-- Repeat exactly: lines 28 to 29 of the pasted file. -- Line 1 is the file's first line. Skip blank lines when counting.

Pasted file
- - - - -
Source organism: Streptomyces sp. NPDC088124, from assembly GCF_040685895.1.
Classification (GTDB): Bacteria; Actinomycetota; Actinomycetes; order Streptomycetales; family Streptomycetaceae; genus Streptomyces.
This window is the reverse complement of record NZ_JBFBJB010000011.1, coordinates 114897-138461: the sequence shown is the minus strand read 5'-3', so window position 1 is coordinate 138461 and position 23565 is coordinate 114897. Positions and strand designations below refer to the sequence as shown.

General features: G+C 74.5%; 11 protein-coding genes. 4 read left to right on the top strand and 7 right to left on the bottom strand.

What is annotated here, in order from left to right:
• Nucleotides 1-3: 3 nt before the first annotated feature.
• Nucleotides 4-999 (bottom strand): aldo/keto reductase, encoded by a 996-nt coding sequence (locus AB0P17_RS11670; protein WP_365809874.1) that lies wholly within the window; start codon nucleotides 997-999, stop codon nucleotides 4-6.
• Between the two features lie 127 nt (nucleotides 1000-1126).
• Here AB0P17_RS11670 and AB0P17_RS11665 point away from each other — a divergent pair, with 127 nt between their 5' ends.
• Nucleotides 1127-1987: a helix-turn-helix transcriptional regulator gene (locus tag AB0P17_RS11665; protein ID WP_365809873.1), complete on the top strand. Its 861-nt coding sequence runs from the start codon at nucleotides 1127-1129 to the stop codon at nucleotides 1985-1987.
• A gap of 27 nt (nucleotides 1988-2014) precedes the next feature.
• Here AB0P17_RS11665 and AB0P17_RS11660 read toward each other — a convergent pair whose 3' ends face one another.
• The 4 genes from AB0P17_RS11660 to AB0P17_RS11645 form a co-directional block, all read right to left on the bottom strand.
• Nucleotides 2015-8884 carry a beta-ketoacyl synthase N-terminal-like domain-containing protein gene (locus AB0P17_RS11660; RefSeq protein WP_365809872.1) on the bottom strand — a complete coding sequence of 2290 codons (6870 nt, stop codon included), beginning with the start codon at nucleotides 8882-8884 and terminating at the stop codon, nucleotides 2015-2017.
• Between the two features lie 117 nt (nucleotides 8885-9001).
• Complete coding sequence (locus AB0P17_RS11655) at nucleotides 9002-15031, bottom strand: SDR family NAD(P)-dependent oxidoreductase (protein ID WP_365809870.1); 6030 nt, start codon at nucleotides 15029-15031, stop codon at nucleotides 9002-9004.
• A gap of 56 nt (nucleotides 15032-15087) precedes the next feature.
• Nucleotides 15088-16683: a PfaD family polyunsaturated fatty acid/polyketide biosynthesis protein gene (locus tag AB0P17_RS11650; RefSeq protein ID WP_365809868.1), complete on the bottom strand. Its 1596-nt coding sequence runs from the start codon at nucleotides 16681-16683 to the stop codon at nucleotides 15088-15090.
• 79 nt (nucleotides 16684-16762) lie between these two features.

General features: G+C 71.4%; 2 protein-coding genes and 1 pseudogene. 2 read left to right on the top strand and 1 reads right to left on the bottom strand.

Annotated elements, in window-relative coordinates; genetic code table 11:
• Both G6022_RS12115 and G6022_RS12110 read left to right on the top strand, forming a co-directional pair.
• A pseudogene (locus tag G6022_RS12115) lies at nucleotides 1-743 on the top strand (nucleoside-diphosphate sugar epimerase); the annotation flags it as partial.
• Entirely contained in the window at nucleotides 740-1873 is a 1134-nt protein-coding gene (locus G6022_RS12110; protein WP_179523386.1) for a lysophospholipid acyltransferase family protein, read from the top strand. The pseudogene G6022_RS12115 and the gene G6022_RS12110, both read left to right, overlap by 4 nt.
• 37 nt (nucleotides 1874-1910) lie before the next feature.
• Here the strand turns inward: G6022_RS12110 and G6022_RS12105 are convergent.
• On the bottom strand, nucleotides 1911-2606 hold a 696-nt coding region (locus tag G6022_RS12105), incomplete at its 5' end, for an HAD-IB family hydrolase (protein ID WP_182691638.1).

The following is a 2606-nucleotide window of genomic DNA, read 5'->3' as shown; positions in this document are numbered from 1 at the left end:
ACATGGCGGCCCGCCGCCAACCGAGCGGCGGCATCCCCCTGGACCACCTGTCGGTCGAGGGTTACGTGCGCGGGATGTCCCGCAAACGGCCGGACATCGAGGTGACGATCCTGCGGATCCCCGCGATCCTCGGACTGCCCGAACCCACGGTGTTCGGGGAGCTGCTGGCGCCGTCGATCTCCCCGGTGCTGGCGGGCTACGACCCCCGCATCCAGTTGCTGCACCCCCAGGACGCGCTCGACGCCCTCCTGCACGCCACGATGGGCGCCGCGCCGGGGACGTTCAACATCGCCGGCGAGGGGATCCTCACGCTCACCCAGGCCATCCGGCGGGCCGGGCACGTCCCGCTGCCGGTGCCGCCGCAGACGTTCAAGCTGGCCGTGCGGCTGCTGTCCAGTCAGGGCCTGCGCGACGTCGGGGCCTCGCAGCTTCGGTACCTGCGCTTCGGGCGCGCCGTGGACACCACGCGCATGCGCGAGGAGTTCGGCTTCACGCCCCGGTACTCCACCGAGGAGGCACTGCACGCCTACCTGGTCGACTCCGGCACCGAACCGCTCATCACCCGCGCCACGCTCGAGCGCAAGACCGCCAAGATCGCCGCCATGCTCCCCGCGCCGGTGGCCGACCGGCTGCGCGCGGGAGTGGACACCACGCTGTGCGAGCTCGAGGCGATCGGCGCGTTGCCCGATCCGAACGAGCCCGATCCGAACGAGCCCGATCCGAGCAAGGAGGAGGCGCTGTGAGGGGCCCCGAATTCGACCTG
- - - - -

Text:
The following is a 2606-nucleotide window of genomic DNA, read 5'->3' as shown; positions in this document are numbered from 1 at the left end:
ACATGGCGGCCCGCCGCCAACCGAGCGGCGGCATCCCCCTGGACCACCTGTCGGTCGAGGGTTACGTGCGCGGGATGTCCCGCAAACGGCCGGACATCGAGGTGACGATCCTGCGGATCCCCGCGATCCTCGGACTGCCCGAACCCACGGTGTTCGGGGAGCTGCTGGCGCCGTCGATCTCCCCGGTGCTGGCGGGCTACGACCCCCGCATCCAGTTGCTGCACCCCCAGGACGCGCTCGACGCCCTCCTGCACGCCACGATGGGCGCCGCGCCGGGGACGTTCAACATCGCCGGCGAGGGGATCCTCACGCTCACCCAGGCCATCCGGCGGGCCGGGCACGTCCCGCTGCCGGTGCCGCCGCAGACGTTCAAGCTGGCCGTGCGGCTGCTGTCCAGTCAGGGCCTGCGCGACGTCGGGGCCTCGCAGCTTCGGTACCTGCGCTTCGGGCGCGCCGTGGACACCACGCGCATGCGCGAGGAGTTCGGCTTCACGCCCCGGTACTCCACCGAGGAGGCACTGCACGCCTACCTGGTCGACTCCGGCACCGAACCGCTCATCACCCGCGCCACGCTCGAGCGCAAGACCGCCAAGATCGCCGCCATGCTCCCCGCGCCGGTGGCCGACCGGCTGCGCGCGGGAGTGGACACCACGCTGTGCGAGCTCGAGGCGATCGGCGCGTTGCCCGATCCGAACGAGCCCGATCCGAACGAGCCCGATCCGAGCAAGGAGGAGGCGCTGTGAGGGGCCCCGAATTCGACCTG